# Alperin's fusion theorem in terms of conjugation families

## History

This statement was formulated and proved by Jonathan Lazare Alperin, in 1965.

## Statement

### General form

Suppose $G$ is a finite group, $S$ is a $p$-Sylow subgroup for a prime $p$ Suppose $\mathcal{F}$ is a collection of subgroups of $S$ with the property that for any subgroup $T$ of $S$, there exists $U \in \mathcal{F}$ such that:

• $U$ and $T$ are conjugate subgroups inside $G$
• $N_S(U)$ is a $p$-Sylow subgroup of $N_G(U)$

Then $\mathcal{F}$ is a conjugation family for $S$ in $G$.

### More specific form

This form states:

Let $\mathcal{F}$ be the collection of all subgroups of $S$ whose normalizer in $S$ is a Sylow subgroup of the normalizer in $G$. Then, $\mathcal{F}$ is a conjugation family for $S$ in $G$.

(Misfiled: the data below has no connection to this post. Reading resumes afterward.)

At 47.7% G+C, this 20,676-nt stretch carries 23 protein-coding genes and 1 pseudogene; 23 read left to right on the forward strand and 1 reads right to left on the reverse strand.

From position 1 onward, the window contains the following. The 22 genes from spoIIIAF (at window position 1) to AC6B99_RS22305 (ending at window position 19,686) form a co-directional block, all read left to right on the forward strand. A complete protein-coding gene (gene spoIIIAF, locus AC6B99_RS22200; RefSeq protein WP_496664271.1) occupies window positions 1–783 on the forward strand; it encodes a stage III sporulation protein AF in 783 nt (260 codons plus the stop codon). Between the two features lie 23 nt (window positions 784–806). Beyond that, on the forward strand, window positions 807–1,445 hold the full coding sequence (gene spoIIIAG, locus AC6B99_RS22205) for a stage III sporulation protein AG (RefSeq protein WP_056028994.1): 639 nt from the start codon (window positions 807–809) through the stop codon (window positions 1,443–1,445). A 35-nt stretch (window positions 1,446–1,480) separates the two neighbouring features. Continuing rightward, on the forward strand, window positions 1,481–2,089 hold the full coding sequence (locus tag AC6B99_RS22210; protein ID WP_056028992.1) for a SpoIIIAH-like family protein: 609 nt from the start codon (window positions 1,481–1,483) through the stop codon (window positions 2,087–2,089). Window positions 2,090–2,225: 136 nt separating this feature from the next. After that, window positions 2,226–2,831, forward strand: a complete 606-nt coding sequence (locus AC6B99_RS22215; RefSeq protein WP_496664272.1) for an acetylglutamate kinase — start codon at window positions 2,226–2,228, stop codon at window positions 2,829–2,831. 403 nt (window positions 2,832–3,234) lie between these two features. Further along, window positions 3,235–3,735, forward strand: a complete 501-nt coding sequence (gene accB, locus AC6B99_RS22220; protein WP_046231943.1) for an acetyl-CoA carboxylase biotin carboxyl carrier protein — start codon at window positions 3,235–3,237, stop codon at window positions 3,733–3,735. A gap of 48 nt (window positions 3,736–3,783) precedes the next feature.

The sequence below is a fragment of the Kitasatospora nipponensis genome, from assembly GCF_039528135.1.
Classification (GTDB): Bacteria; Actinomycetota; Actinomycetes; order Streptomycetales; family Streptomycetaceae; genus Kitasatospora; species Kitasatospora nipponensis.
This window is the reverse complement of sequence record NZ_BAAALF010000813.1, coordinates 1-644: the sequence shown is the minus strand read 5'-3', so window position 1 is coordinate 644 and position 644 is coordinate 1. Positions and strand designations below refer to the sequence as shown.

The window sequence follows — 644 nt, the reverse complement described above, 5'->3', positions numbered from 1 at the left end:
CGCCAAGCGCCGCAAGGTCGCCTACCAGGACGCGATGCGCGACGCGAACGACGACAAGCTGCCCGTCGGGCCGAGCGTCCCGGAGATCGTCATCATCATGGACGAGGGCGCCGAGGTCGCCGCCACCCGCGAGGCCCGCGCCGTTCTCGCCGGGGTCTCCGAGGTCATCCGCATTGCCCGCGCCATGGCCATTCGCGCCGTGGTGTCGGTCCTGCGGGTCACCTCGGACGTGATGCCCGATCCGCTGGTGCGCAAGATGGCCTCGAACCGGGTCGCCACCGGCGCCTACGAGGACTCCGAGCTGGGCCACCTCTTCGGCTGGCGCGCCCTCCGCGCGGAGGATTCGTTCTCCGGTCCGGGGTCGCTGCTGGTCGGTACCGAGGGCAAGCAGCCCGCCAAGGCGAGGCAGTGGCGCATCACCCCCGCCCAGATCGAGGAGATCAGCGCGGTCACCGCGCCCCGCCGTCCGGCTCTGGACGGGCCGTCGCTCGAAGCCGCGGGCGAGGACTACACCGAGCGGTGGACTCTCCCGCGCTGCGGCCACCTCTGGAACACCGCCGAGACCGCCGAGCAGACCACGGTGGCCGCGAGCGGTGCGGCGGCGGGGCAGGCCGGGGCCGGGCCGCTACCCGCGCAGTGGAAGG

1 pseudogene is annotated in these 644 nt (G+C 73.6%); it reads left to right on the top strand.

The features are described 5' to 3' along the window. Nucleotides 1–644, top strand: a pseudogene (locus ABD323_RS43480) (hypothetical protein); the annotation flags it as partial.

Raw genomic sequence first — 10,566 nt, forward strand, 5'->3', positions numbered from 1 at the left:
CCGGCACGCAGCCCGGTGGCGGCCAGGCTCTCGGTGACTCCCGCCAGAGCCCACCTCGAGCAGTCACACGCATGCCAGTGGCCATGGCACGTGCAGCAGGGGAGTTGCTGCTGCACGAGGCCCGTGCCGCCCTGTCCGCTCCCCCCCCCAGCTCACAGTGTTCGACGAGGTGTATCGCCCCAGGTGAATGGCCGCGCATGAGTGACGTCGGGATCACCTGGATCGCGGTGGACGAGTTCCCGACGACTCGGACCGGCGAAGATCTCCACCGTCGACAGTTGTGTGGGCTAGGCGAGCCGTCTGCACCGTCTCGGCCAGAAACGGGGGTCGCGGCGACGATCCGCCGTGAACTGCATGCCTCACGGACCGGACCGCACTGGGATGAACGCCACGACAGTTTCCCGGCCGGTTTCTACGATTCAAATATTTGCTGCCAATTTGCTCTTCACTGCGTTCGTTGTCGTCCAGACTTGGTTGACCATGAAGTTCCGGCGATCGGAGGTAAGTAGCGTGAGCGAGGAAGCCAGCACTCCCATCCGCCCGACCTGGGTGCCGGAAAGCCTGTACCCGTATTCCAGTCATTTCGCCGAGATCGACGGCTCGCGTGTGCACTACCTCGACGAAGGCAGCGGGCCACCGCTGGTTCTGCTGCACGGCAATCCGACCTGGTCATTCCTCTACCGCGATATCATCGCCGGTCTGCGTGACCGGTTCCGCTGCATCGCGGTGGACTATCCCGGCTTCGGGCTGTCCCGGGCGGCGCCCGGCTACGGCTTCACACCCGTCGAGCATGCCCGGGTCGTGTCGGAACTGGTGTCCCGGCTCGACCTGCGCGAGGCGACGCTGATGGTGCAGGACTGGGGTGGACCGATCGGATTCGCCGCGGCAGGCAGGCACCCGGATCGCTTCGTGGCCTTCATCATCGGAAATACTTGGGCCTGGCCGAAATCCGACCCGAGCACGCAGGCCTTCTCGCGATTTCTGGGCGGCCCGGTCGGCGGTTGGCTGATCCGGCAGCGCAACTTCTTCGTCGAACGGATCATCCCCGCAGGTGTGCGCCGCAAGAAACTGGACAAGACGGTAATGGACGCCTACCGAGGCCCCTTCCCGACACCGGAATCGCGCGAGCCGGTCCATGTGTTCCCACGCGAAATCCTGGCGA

This follows from the more general form, and the fact that every p-subgroup is conjugate to a p-subgroup whose normalizer in the Sylow is Sylow in its normalizer.

## Proof

### Key idea: induction on index

We prove the result by inducting on the index of the subgroup $\langle A \rangle$ in $S$. Suppose $T = \langle A \rangle$ and $V = \langle B \rangle$.

### Base case for induction

The base case of induction is when $T = S$. By the conditions, $\mathcal{F}$ contains a conjugate of $S$, so $S \in \mathcal{F}$. Clearly, then $g \in N_G(S)$, so we can set $n = 1$, and $g_1 = g$.

### Induction step

The key thing to remember for the induction step is that if $T$ is a proper subgroup of $S$, then $T$ is a proper subgroup of $N_S(T)$ (and similarly for $V$). Thus, this step reduces to three parts:

• Go from $T$ to $N_S(T)$
• Use the induction to argue that we can go from $N_S(T)$ to $N_S(U)$
• Go from $N_S(V)$ back down to $V$